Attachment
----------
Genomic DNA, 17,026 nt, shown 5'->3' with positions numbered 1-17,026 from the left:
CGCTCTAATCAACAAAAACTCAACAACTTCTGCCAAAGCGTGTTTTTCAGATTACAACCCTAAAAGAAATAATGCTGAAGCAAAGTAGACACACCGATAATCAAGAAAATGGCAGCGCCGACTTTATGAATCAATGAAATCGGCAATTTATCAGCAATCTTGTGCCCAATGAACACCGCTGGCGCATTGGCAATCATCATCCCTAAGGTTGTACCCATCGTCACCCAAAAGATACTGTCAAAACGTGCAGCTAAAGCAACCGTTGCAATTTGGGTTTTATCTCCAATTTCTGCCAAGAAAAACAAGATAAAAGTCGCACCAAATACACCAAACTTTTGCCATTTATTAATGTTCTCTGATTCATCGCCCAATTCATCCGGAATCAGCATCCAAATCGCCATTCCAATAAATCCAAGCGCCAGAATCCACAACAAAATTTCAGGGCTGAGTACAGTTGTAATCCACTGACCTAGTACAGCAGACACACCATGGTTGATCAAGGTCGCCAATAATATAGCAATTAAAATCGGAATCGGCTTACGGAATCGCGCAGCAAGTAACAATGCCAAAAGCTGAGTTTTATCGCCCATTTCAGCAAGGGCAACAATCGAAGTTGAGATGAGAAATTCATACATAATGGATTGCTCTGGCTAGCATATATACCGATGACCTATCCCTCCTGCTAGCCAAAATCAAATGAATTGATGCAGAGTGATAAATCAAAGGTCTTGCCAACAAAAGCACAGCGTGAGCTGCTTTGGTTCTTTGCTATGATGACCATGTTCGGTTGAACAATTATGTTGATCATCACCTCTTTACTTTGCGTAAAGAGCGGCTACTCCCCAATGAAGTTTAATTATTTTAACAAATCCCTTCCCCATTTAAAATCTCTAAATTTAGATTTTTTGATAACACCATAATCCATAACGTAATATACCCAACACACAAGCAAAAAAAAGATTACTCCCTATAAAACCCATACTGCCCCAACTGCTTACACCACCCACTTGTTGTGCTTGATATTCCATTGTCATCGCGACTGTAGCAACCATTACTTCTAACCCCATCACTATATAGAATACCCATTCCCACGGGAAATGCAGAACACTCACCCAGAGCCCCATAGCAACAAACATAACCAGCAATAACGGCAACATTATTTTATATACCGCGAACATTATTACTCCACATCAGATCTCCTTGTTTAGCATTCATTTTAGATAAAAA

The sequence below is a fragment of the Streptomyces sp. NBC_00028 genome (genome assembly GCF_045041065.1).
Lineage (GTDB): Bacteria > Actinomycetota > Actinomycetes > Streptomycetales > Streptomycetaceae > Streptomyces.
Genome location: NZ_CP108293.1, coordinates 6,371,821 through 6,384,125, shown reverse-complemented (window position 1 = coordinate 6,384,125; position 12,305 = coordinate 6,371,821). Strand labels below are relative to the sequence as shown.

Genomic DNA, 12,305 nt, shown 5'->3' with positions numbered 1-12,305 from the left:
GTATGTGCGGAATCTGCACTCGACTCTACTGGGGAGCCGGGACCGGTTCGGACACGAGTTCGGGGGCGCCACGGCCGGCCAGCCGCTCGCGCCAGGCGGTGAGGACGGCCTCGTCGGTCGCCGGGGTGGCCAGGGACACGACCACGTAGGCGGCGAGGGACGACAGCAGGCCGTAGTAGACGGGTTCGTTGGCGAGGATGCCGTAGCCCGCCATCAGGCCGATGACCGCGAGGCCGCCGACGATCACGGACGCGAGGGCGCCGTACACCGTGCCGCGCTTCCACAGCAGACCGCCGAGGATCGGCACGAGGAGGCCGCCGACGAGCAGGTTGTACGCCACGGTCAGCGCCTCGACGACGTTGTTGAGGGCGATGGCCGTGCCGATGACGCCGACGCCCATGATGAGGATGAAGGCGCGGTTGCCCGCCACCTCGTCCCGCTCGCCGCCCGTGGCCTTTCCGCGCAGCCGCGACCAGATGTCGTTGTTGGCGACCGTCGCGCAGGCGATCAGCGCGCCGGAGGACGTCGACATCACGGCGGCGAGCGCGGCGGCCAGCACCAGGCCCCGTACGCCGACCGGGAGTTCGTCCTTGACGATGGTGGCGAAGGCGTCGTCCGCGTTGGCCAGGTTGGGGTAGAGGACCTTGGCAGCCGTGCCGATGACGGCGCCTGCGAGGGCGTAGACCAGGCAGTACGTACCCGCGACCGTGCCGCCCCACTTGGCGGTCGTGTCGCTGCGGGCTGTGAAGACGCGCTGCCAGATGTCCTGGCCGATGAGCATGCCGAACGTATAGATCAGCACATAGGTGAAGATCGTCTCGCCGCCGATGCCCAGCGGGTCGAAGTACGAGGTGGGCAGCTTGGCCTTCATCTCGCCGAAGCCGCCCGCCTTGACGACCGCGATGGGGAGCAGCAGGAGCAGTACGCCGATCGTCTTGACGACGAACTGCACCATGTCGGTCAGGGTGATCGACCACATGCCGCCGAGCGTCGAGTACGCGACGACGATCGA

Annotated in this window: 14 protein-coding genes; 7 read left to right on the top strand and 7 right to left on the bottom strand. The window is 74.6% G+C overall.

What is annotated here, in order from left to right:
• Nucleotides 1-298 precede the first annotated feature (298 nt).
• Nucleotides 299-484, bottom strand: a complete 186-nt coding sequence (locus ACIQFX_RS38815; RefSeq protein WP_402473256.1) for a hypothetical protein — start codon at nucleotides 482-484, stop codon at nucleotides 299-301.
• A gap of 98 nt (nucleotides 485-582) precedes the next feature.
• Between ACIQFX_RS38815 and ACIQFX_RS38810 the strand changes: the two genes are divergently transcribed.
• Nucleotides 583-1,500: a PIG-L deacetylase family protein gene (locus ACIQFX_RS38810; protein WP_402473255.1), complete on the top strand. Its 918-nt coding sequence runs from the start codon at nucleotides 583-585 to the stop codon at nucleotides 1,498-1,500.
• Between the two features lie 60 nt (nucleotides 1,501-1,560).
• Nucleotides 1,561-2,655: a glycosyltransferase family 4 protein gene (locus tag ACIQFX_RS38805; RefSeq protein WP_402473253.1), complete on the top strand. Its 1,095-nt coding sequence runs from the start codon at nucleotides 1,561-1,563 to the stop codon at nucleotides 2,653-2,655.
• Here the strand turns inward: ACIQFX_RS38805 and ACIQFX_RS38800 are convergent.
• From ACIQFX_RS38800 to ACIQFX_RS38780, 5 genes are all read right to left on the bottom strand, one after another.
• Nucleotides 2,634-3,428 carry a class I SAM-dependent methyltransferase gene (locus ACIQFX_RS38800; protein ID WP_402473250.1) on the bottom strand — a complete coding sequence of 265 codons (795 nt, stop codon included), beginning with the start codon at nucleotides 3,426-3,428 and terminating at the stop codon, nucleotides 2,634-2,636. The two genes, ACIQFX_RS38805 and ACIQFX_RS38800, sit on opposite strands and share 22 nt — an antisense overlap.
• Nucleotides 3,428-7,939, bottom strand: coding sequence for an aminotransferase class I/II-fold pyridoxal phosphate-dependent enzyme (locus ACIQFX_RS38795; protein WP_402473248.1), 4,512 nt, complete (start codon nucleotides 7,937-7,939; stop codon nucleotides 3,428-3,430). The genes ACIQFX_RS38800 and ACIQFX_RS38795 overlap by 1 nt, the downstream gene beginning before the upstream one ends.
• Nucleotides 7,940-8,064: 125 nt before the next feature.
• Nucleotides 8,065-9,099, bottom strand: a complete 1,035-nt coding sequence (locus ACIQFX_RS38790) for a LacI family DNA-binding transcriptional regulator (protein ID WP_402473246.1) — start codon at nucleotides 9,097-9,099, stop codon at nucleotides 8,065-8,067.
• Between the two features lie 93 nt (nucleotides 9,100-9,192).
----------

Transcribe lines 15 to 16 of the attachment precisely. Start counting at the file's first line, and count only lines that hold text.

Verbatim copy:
• Between the two features lie 60 nt (nucleotides 1,501-1,560).
• Nucleotides 1,561-2,655: a glycosyltransferase family 4 protein gene (locus tag ACIQFX_RS38805; RefSeq protein WP_402473253.1), complete on the top strand. Its 1,095-nt coding sequence runs from the start codon at nucleotides 1,561-1,563 to the stop codon at nucleotides 2,653-2,655.